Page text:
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Chief Academic Officer News

1. CAO Conference Resources Online
At ACCU’s fourth annual conference for chief academic officers, participants explored "Challenges and Opportunities for Chief Academic Officers: Leading Change through Mission." Speakers addressed the current environment in Catholic higher education as it affects the academic enterprise; session topics included inclusion and social justice, undergraduate student spirituality, and the status of the Deferred Action for Childhood Arrivals (DACA) program.

If you were unable to attend and want to review the conference program, please visit the Chief Academic Officers page on the ACCU website. Selected presentations are available through the 2018 ACCU Annual Meeting page, as well.

2. 2018 Small Research Grants Seeks Proposals
Are your faculty working to advance understanding of Catholic higher education? ACCU is now accepting proposals for small research grants to facilitate projects that provide new information about our sector.

Research that aims to develop data-gathering tools or methodologies regarding the assessment of Catholic mission and identity are especially welcome. Grants for individual projects may range up to $2,500. The money can be used toward any legitimate research expense and may be combined with grants from the researcher’s home campus. Applicants must be employed as faculty or staff at an ACCU member institution. Read descriptions of projects awarded 2017 Small Research Grants.

Priority will be given to researchers who have not received an ACCU small research grant in the past. Please visit the ACCU website for more information on proposal criteria, the application components, the evaluation rubric, and allowable expenses. Proposals are due May 1, 2018.

ACCU is also seeking volunteers to review the proposals. If you are interested, please contact Rebecca Sawyer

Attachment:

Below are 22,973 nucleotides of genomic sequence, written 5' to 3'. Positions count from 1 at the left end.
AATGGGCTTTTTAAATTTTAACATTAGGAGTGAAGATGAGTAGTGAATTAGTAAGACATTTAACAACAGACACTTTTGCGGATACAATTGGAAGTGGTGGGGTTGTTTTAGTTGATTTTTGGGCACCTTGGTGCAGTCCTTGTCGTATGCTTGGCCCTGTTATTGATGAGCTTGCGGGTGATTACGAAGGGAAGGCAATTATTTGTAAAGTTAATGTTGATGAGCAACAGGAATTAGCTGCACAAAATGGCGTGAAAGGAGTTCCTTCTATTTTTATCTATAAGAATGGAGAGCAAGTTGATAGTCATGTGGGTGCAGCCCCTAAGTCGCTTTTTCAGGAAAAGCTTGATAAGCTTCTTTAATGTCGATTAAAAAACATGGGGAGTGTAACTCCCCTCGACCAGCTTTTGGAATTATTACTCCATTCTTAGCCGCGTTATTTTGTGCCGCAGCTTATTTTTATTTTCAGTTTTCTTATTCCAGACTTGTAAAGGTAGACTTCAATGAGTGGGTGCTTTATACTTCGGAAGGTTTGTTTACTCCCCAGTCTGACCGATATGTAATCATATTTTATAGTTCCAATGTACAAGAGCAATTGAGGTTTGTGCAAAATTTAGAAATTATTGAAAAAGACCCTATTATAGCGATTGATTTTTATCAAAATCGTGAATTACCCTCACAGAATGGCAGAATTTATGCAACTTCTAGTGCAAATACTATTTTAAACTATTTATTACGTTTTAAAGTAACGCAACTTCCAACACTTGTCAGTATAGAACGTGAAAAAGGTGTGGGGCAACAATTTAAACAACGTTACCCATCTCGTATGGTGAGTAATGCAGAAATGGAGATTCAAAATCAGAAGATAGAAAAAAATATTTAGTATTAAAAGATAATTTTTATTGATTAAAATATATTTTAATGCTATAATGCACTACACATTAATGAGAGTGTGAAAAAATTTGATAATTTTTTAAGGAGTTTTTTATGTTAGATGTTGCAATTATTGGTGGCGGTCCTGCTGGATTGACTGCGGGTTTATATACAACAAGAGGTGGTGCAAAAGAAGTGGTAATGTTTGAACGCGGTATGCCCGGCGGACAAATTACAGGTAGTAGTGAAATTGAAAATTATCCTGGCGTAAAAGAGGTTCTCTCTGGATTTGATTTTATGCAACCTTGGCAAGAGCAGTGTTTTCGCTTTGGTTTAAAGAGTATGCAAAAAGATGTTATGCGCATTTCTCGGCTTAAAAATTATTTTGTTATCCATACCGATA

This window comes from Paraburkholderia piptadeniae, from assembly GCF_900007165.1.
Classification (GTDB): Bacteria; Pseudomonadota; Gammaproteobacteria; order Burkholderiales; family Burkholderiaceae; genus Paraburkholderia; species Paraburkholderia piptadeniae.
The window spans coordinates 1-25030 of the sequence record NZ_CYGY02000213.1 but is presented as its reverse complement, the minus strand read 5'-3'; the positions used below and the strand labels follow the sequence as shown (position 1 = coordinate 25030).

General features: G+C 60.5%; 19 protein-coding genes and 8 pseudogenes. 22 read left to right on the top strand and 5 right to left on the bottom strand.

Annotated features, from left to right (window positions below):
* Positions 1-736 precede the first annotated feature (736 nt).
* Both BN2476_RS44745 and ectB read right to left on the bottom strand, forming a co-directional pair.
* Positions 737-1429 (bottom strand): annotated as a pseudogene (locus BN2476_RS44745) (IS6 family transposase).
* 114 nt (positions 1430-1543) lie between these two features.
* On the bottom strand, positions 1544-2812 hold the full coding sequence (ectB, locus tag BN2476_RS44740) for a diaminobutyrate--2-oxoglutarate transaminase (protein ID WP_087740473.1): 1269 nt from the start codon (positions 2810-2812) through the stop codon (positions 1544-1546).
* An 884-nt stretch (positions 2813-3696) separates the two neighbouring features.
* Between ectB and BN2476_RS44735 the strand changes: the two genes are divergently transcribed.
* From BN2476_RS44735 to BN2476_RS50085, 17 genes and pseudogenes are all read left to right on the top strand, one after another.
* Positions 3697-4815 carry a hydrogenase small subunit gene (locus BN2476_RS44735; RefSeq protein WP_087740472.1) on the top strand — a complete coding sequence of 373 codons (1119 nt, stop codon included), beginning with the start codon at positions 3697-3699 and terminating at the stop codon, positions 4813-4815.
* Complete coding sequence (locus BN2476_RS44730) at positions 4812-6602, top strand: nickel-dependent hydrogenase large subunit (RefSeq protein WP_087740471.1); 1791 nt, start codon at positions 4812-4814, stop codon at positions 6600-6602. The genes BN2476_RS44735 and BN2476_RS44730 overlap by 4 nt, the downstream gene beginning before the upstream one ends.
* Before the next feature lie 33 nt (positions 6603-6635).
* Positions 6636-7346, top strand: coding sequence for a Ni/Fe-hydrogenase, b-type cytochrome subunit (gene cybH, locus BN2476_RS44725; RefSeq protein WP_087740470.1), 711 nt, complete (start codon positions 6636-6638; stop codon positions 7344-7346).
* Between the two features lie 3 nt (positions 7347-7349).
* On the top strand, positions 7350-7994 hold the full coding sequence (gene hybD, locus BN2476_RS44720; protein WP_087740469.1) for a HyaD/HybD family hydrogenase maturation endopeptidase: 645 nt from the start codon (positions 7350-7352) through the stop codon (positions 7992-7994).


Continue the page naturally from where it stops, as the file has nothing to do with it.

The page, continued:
3. Catholic Identity and Mission Assessment (CIMA) Survey Now Available
Our institutions have changed over the years in response to student needs, social trends, and changes in college and university staffing. With these adjustments comes the question of whether and how Catholic identity, as well as the charism of the college’s founding or sponsoring group, are expressed on campus and assimilated by students.

The ACCU CIMA project provides direction for any Catholic college or university engaged in assessing the effective articulation of Catholic identity. No single approach to the Catholic mission is assumed by this project. Catholic institutions of higher education do share many challenges in assessing mission, however, and the development of a set of solid principles and tools provided by CIMA can be of great value to many ACCU members.

The first phase of the project, the administration of the Mission Identity Graduating Student Survey, launched this spring. It is not too late to participate. You can read more information and register on our website.

4. CIT Core Principles
A new ACCU publication provides an accessible roadmap to the Catholic Intellectual Tradition: What is it? How can it make the work of faculty and staff more meaningful? How can today’s scholars carry on and enrich this centuries-old tradition?

Help your faculty learn about the 9 core principles of the tradition – including faith and reason, the power of beauty, and the dignity of the human person – and how the richness and diversity of Catholic higher education bring them to life. Whether their work is in the social sciences, natural sciences, or other discipline, The Catholic Intellectual Tradition: Core Principles offers faculty a framework for deeper fulfillment and meaning. Discounts available for orders of 20 or more copies.

Watch a short video about this publication!

5. New Book on Teaching Abroad Available
Gary Wasserman’s decision to head to Qatar to teach at Georgetown sounds questionable, at best. “In the beginning,” he writes, “this sounds like a politically incorrect joke. A Jewish guy walks into a fundamentalist Arab country to teach American politics at a Catholic college.” After eight years of teaching in Qatar, he realizes he has become part of a significant, little understood movement to introduce liberal, Western values into traditional societies. Check out this interesting account at